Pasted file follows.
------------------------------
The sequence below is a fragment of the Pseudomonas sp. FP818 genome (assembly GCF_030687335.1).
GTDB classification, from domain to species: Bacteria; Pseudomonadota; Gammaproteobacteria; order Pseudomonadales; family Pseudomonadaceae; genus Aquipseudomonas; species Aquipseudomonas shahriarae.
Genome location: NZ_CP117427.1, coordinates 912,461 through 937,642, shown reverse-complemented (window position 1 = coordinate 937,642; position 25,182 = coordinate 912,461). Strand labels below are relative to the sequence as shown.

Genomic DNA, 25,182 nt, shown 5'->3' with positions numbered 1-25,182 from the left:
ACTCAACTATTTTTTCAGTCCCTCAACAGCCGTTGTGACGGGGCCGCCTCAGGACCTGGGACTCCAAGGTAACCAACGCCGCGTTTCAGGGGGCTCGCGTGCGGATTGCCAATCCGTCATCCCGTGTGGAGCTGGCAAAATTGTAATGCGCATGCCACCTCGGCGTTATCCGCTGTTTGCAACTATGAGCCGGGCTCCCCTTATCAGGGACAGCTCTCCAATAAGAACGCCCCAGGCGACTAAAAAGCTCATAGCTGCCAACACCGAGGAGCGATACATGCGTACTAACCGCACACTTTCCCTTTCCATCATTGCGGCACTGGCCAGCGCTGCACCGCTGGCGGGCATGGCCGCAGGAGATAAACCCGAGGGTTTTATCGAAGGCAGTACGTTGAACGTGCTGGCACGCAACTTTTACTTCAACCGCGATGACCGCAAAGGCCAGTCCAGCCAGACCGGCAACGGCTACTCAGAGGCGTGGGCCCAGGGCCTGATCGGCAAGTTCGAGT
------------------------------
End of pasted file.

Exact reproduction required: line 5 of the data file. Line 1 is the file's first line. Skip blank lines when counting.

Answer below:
ACTCAACTATTTTTTCAGTCCCTCAACAGCCGTTGTGACGGGGCCGCCTCAGGACCTGGGACTCCAAGGTAACCAACGCCGCGTTTCAGGGGGCTCGCGTGCGGATTGCCAATCCGTCATCCCGTGTGGAGCTGGCAAAATTGTAATGCGCATGCCACCTCGGCGTTATCCGCTGTTTGCAACTATGAGCCGGGCTCCCCTTATCAGGGACAGCTCTCCAATAAGAACGCCCCAGGCGACTAAAAAGCTCATAGCTGCCAACACCGAGGAGCGATACATGCGTACTAACCGCACACTTTCCCTTTCCATCATTGCGGCACTGGCCAGCGCTGCACCGCTGGCGGGCATGGCCGCAGGAGATAAACCCGAGGGTTTTATCGAAGGCAGTACGTTGAACGTGCTGGCACGCAACTTTTACTTCAACCGCGATGACCGCAAAGGCCAGTCCAGCCAGACCGGCAACGGCTACTCAGAGGCGTGGGCCCAGGGCCTGATCGGCAAGTTCGAGT